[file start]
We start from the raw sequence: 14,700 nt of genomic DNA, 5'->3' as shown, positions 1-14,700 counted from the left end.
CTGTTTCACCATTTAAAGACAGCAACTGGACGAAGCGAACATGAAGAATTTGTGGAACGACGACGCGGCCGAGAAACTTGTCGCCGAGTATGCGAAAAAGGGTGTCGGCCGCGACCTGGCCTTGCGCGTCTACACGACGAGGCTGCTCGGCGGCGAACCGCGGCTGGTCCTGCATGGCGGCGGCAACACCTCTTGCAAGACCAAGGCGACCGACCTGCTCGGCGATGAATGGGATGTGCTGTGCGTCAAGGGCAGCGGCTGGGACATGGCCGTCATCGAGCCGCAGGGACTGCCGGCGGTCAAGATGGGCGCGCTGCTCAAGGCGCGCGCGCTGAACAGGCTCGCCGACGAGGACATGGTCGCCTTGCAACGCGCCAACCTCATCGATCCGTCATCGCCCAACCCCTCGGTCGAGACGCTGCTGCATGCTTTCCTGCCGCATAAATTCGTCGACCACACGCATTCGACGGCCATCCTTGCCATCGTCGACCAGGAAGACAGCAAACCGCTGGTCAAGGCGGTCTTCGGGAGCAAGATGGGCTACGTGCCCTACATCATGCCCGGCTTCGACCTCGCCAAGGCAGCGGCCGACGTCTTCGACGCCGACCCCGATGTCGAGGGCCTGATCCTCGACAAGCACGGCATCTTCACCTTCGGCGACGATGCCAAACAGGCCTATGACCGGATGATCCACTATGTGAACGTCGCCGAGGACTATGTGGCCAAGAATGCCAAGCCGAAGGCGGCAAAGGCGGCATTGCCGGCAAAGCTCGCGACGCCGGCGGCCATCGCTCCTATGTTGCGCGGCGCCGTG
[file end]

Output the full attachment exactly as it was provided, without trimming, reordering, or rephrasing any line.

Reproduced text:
We start from the raw sequence: 14,700 nt of genomic DNA, 5'->3' as shown, positions 1-14,700 counted from the left end.
CTGTTTCACCATTTAAAGACAGCAACTGGACGAAGCGAACATGAAGAATTTGTGGAACGACGACGCGGCCGAGAAACTTGTCGCCGAGTATGCGAAAAAGGGTGTCGGCCGCGACCTGGCCTTGCGCGTCTACACGACGAGGCTGCTCGGCGGCGAACCGCGGCTGGTCCTGCATGGCGGCGGCAACACCTCTTGCAAGACCAAGGCGACCGACCTGCTCGGCGATGAATGGGATGTGCTGTGCGTCAAGGGCAGCGGCTGGGACATGGCCGTCATCGAGCCGCAGGGACTGCCGGCGGTCAAGATGGGCGCGCTGCTCAAGGCGCGCGCGCTGAACAGGCTCGCCGACGAGGACATGGTCGCCTTGCAACGCGCCAACCTCATCGATCCGTCATCGCCCAACCCCTCGGTCGAGACGCTGCTGCATGCTTTCCTGCCGCATAAATTCGTCGACCACACGCATTCGACGGCCATCCTTGCCATCGTCGACCAGGAAGACAGCAAACCGCTGGTCAAGGCGGTCTTCGGGAGCAAGATGGGCTACGTGCCCTACATCATGCCCGGCTTCGACCTCGCCAAGGCAGCGGCCGACGTCTTCGACGCCGACCCCGATGTCGAGGGCCTGATCCTCGACAAGCACGGCATCTTCACCTTCGGCGACGATGCCAAACAGGCCTATGACCGGATGATCCACTATGTGAACGTCGCCGAGGACTATGTGGCCAAGAATGCCAAGCCGAAGGCGGCAAAGGCGGCATTGCCGGCAAAGCTCGCGACGCCGGCGGCCATCGCTCCTATGTTGCGCGGCGCCGTG